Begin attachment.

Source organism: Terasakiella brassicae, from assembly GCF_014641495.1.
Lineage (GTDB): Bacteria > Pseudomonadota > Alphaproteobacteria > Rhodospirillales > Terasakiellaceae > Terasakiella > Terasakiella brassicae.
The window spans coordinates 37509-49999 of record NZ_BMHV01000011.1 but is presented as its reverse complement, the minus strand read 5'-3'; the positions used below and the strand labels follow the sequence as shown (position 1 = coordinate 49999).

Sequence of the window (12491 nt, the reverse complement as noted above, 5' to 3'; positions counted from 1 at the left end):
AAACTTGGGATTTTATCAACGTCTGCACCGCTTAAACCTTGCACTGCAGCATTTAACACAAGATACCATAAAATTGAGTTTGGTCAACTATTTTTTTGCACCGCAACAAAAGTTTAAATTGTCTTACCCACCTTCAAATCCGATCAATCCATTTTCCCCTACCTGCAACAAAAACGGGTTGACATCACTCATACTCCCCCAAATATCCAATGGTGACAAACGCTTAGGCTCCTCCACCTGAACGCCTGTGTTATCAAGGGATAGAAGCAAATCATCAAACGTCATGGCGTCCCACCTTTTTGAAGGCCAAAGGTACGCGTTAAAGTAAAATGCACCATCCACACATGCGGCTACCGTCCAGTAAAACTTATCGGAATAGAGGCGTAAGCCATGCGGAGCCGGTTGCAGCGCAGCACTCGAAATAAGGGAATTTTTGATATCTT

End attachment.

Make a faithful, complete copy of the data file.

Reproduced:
Source organism: Terasakiella brassicae, from assembly GCF_014641495.1.
Lineage (GTDB): Bacteria > Pseudomonadota > Alphaproteobacteria > Rhodospirillales > Terasakiellaceae > Terasakiella > Terasakiella brassicae.
The window spans coordinates 37509-49999 of record NZ_BMHV01000011.1 but is presented as its reverse complement, the minus strand read 5'-3'; the positions used below and the strand labels follow the sequence as shown (position 1 = coordinate 49999).

Sequence of the window (12491 nt, the reverse complement as noted above, 5' to 3'; positions counted from 1 at the left end):
AAACTTGGGATTTTATCAACGTCTGCACCGCTTAAACCTTGCACTGCAGCATTTAACACAAGATACCATAAAATTGAGTTTGGTCAACTATTTTTTTGCACCGCAACAAAAGTTTAAATTGTCTTACCCACCTTCAAATCCGATCAATCCATTTTCCCCTACCTGCAACAAAAACGGGTTGACATCACTCATACTCCCCCAAATATCCAATGGTGACAAACGCTTAGGCTCCTCCACCTGAACGCCTGTGTTATCAAGGGATAGAAGCAAATCATCAAACGTCATGGCGTCCCACCTTTTTGAAGGCCAAAGGTACGCGTTAAAGTAAAATGCACCATCCACACATGCGGCTACCGTCCAGTAAAACTTATCGGAATAGAGGCGTAAGCCATGCGGAGCCGGTTGCAGCGCAGCACTCGAAATAAGGGAATTTTTGATATCTT